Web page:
The SEC might add as many as 120 new slots for enforcement lawyers and accountants later this year. That's how many new bodies one securities law expert believes the agency will need to restore its reputation as a market watchdog.
"There's definitely an appetite to increase the enforcement at the SEC," Bruce Carton, the editor of Securities Docket and a former SEC official, tells eFinancialCareers News. "That's what Congress wanted to hear and that's what Mary Schapiro told them."
Schapiro, nominated by President Obama to head the commission, promises an aggressive move to reinvigorate enforcement. "With investor confidence shaken, it is imperative that the SEC be given the resources and the support it needs to investigate and go after those who cut corners, cheat investors, and break the law," she told a Senate confirmation hearing Jan. 15.
10 Percent Fewer Investigators Than in 2005
Five days earlier, SEC Commissioner Luis Aguilar called for rebuilding and empowering the agency's enforcement staff and concentrating resources on cases with greater reach into the market.
In a speech, Aguilar said in 2008 the SEC employed 10 percent fewer attorneys able to investigate cases than it did in 2005 (594, down from 654). He said staff turnover in the enforcement division hit a five-year high in 2006, Sarbanes-Oxley notwithstanding.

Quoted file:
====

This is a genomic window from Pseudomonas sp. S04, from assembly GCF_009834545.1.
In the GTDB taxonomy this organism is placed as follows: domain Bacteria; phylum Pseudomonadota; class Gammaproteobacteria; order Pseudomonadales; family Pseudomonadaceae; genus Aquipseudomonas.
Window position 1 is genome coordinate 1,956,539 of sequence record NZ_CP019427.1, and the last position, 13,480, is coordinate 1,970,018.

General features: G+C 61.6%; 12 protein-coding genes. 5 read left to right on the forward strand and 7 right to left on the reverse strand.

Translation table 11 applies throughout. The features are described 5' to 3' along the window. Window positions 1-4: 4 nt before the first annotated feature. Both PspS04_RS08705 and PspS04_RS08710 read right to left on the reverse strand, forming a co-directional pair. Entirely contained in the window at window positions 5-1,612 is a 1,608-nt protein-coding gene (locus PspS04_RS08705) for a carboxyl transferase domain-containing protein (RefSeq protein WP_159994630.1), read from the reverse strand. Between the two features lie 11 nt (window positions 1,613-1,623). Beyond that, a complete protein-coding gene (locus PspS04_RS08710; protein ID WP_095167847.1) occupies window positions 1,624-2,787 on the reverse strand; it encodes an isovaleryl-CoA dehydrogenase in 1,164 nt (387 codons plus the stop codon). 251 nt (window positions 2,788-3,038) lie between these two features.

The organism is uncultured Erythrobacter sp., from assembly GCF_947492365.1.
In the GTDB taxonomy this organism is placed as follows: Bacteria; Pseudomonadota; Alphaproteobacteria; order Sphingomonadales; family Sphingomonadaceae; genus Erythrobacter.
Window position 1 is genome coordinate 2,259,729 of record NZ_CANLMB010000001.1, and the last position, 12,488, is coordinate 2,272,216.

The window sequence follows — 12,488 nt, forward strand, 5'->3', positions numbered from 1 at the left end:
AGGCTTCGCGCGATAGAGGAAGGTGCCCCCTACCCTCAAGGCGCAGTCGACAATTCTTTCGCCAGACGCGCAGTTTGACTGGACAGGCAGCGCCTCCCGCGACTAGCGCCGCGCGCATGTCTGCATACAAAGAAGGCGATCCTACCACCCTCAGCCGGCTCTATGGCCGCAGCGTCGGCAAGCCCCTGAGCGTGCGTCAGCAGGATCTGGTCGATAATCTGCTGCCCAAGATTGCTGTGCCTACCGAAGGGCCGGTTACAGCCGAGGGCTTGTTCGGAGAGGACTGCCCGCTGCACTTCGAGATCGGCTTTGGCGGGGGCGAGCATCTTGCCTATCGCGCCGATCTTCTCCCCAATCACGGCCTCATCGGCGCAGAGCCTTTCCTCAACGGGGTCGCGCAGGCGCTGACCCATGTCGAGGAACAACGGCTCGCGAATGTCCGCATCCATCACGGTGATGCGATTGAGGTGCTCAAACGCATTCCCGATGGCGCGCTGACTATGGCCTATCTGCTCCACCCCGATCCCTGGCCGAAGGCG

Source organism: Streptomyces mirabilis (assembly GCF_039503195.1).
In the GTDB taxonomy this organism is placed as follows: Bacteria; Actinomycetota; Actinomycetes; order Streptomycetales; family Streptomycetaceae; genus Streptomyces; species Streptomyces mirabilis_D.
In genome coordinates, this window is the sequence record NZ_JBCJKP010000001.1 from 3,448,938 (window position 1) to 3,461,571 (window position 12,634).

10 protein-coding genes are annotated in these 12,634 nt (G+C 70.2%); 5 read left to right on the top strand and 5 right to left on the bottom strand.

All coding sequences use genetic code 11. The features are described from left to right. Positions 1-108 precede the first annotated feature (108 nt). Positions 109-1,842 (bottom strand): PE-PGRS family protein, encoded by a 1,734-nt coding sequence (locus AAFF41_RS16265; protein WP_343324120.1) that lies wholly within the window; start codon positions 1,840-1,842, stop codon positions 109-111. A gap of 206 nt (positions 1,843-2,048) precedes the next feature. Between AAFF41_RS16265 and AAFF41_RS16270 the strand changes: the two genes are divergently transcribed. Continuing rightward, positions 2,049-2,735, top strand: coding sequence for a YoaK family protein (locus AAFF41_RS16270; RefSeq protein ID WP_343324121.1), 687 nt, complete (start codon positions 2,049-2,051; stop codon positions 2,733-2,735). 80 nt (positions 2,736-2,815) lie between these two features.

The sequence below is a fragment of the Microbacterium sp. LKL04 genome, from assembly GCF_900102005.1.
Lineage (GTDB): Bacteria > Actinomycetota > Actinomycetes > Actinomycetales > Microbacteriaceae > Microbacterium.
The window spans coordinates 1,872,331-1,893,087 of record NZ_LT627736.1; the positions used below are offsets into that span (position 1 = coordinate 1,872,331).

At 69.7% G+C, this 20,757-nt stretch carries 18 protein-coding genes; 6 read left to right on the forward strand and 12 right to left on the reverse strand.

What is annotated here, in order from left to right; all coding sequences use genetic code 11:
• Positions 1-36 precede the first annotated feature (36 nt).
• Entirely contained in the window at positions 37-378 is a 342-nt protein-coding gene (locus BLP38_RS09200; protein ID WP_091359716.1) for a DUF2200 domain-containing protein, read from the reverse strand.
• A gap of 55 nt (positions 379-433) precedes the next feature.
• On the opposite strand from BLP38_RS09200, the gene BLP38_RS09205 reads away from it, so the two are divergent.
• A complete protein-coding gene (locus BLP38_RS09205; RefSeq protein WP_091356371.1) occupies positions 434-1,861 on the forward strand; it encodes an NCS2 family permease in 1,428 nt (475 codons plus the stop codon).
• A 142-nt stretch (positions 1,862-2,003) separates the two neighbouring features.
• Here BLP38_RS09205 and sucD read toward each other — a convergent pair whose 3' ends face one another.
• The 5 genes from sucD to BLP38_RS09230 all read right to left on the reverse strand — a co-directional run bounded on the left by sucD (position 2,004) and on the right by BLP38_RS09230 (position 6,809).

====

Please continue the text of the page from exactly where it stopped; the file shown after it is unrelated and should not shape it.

Carton says merely rebuilding enforcement staff to the 2005 level won't be enough. "If you're going to make any meaningful difference, you're going to have to bump that number up," he says. A former senior counsel in the SEC's Division of Enforcement, Carton figures that could require boosting staff by 20 percent, or 120 positions.
He says the SEC couldn't just reassign that many existing staffers to enforcement, but would have to ask Congress to enlarge its budget to hire from outside. The current climate, shaped by Wall Street's exploding balance sheets and the Madoff scandal, favors such a step.
Most SEC investigators are lawyers with at least a couple of years' experience in securities law. The enforcement division also employs accountants who help the lawyers gather facts and assemble cases.